An important factor for a TBI patient is the time since injury. While very few longitudinal TBI imaging studies have been reported, several groups have reported functional- or diffusion-related changes within TBI populations between initial and follow-up scan sessions, both with and without cognitive training in the interim (McAllister et al., 2006; Sanchez-Carrion et al., 2008a; Kim et al., 2009). Diffusion differences have also been noted between mild TBI subjects imaged less than 3 months post-injury and those imaged more than 3 months post-injury (Rutgers et al., 2008). These neuroimaging results and general rehabilitation outcomes for patients with TBI suggest a significant degree of change over time within individual subjects. Therefore, specific attention must be paid to differences in time from injury, even on the order of a few months, when creating TBI patient study populations. These differences in time since injury may correspond to significant differences in states of injury or recovery.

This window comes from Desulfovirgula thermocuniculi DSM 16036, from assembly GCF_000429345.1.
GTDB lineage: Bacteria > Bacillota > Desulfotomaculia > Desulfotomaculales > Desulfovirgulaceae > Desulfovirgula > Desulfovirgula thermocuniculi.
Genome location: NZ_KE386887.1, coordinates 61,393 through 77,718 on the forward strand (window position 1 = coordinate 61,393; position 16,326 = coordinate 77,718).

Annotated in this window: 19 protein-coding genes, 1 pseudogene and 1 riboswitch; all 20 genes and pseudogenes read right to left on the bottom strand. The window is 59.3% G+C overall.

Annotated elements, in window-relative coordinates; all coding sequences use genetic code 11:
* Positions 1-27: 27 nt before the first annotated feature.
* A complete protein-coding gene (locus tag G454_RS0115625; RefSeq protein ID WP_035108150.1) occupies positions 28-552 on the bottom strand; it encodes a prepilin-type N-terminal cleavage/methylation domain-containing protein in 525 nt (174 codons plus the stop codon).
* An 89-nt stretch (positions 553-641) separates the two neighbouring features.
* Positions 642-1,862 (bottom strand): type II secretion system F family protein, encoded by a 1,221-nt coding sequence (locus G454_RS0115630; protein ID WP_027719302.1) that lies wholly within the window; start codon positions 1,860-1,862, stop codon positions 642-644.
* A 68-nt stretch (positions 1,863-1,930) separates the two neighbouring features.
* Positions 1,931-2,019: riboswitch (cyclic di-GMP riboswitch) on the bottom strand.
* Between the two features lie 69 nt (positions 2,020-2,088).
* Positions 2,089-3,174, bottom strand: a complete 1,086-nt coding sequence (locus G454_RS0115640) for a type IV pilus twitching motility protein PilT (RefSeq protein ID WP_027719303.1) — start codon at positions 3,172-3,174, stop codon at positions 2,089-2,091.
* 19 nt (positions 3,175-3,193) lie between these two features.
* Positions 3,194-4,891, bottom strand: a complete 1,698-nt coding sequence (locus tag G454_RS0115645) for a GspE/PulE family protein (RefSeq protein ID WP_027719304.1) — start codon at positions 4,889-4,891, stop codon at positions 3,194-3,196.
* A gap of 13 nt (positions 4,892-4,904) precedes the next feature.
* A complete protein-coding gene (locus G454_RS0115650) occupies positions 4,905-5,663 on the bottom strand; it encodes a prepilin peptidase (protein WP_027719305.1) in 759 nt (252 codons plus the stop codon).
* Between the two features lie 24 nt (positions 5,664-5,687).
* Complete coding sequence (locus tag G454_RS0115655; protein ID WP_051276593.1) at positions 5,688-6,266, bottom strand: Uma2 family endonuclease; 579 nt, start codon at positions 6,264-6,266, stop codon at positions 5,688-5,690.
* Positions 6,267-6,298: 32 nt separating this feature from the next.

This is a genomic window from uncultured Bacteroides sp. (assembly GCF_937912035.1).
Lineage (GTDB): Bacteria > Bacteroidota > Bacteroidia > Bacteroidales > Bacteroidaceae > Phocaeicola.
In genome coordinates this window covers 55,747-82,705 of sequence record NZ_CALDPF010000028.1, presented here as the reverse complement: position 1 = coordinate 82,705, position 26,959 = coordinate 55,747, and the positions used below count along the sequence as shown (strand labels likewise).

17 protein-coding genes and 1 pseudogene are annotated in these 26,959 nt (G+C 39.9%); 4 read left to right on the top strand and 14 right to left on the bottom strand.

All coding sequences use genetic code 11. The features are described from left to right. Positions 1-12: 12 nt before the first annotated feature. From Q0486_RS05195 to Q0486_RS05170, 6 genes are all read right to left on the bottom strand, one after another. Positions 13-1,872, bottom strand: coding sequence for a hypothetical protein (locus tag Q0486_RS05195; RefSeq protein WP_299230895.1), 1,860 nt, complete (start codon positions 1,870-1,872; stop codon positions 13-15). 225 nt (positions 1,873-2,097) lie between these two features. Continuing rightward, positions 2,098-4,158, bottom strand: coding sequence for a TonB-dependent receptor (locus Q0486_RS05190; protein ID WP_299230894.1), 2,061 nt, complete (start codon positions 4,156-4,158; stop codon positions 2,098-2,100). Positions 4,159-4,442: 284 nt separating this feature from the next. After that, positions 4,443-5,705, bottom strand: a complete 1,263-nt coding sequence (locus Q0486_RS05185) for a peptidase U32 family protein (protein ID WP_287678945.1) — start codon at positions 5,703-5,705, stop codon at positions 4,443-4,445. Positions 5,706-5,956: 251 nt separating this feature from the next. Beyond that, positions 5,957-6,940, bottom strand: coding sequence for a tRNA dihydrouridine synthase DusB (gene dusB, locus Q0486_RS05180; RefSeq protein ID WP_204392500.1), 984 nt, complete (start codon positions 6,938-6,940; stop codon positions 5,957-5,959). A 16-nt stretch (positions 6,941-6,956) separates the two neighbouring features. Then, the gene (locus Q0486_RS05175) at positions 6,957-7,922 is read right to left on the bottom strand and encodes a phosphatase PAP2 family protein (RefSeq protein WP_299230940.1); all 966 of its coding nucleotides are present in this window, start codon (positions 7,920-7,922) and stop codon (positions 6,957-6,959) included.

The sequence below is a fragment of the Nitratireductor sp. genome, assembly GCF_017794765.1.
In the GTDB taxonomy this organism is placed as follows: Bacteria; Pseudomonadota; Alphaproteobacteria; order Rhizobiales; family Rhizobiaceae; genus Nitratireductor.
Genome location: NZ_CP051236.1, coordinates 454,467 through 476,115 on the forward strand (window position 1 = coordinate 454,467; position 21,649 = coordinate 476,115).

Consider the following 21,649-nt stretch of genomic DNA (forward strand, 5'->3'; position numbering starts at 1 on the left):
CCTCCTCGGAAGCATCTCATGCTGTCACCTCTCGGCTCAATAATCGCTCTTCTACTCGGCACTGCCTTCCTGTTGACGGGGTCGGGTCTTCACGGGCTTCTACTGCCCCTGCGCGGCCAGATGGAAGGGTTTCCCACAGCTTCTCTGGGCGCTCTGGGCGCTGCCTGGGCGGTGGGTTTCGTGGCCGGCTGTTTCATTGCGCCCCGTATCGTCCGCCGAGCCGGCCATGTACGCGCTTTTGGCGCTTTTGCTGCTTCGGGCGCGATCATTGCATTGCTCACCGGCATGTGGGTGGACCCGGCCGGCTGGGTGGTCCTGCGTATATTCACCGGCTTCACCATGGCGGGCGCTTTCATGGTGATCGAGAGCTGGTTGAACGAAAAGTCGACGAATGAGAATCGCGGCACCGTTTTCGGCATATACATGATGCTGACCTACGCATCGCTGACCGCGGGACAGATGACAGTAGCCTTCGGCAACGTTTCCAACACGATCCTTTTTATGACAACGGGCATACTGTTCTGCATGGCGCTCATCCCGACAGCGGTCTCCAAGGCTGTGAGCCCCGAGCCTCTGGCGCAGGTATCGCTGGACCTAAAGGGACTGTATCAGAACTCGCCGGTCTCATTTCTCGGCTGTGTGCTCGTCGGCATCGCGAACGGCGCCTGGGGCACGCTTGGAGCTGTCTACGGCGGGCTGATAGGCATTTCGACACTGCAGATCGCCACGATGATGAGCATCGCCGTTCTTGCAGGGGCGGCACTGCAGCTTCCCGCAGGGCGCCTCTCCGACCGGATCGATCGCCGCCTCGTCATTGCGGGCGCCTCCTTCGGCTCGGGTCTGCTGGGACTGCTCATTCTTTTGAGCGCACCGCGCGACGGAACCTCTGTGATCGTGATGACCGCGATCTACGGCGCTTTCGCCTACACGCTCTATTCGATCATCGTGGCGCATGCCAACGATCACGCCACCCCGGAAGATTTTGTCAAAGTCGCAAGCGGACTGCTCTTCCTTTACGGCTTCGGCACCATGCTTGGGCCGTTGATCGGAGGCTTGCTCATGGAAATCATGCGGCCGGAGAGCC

History of TBI

History of prior TBI can also have an effect on a patient’s ability to recover following a subsequent TBI event. While the exact mechanism of this compounding effect is not yet known, evidence suggests that patients with previous TBI are at greater risk for suffering another TBI incident, may have greater cognitive symptom severity following another TBI incident, and may have prolonged recovery periods following another TBI incident (Gronwall and Wrightson, 1975; Gaetz et al., 2000; Guskiewicz et al., 2003). This seems to be particularly the case when the second TBI is in close temporal proximity to an earlier incident (Vagnozzi et al., 2007, 2008; Fujita et al., 2012). While this evidence is from animal studies and patients who experienced non-blast-related TBI, this compounding injury effect should be taken into consideration when creating bTBI neuroimaging study populations as well, as previous TBI may be common (Ommaya et al., 1996; Ivins et al., 2003).